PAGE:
The stock market declined Tuesday on profit-taking and lingering concerns on inflation despite indications prices may have peaked in October.
The Philippine Stock Exchange Index fell 33.33 points, or 0.5 percent, to 7,180.11 on a value turnover of P6.8 billion. Losers beat gainers, 103 to 82, with 52 issues unchanged.
The inflation rate in October stayed at a nine-year high of 6.7 percent on higher costs of fuel and transport, the Philippine Statistics Authority said Tuesday.
The October figure matched the 6.7-percent increase in consumer prices in September. Bangko Sentral ng Pilipinas Governor Nestor Espenilla Jr. said the latest data supported the bank’s view that inflation pressures were finally moderating.
Major property developer Ayala land Inc. dropped 5 percent to P38, while SM Prime Holdings Inc. of retail tycoon Henry Sy Sr. lost 1.9 percent to P33.
PLDT Inc., the biggest telecommunications company, fell 1.3 percent to P1,400 but LT Group Inc. of airline and tobacco tycoon Lucio Tan rose 2 percent to P15.10.
The rest of Asian markets mostly rose Tuesday as focus turned to the US midterm elections, which could impact Donald Trump’s presidency, while Apple suppliers suffered on reports the tech titan had cancelled plans to ramp up output of its new iPhone.
The US goes to the polls in the first major electoral test for Trump since he took the White House and embarked on an “America First” agenda that has split opinion across the country and globally.
While his tax cuts and deregulation have helped fire the economy and push stock markets to multiple record highs earlier this year, there is a growing concern that his long-running trade row with China is beginning to bite.
The vote has the added twist of an investigation that is looking at whether his campaign colluded with Moscow to win the 2016 election. If the Democrats win both houses of congress, they could push harder for impeachment, fueling uncertainty.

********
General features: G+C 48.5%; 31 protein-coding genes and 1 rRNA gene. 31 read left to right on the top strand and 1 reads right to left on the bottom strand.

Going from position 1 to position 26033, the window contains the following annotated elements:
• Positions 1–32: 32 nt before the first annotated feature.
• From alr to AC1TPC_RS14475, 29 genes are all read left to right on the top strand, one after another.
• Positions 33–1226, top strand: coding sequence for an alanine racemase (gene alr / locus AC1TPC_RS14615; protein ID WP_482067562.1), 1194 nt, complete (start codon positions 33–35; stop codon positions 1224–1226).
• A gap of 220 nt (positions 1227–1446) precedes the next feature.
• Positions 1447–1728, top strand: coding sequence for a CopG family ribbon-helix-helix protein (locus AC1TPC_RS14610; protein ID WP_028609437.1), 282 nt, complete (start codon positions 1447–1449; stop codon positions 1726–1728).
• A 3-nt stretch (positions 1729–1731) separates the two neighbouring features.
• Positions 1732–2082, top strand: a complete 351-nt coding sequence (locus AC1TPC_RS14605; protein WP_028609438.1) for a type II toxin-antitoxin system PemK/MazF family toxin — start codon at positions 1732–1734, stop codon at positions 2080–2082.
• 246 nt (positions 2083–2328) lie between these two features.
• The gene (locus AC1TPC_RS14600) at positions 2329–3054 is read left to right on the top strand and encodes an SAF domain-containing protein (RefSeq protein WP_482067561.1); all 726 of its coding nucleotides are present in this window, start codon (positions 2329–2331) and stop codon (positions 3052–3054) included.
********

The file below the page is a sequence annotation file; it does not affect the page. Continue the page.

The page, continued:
“These midterm elections carry a sizeable legal risk for the (Republicans) which could dent investor confidence as we will likely hear much more from (Russia probe lead counsel) Robert Mueller sooner rather than later,” said Stephen Innes, head of Asia-Pacific trade at OANDA.
Hong Kong added 0.7 percent, having lost more than two percent on Monday, while Tokyo was up more than one percent thanks to a weaker yen.
Sydney gained one percent and Seoul added 0.6 percent. Wellington rose 0.4 percent and Jakarta climbed 0.1 percent.
However, Shanghai ended down 0.2 percent and Taipei lost 0.7 percent.
Hopes that China and the US can resolve their tariff row were given a boost by comments from Chinese Vice President Wang Qishan that he felt the two sides would reach an agreement.
“Both China and the US would love to see greater trade and economic cooperation,” he told the Bloomberg New Economy Forum in Singapore.
“The Chinese side is ready to have discussions with the US on issues of mutual concern and work for a solution on trade acceptable to both sides.” With AFP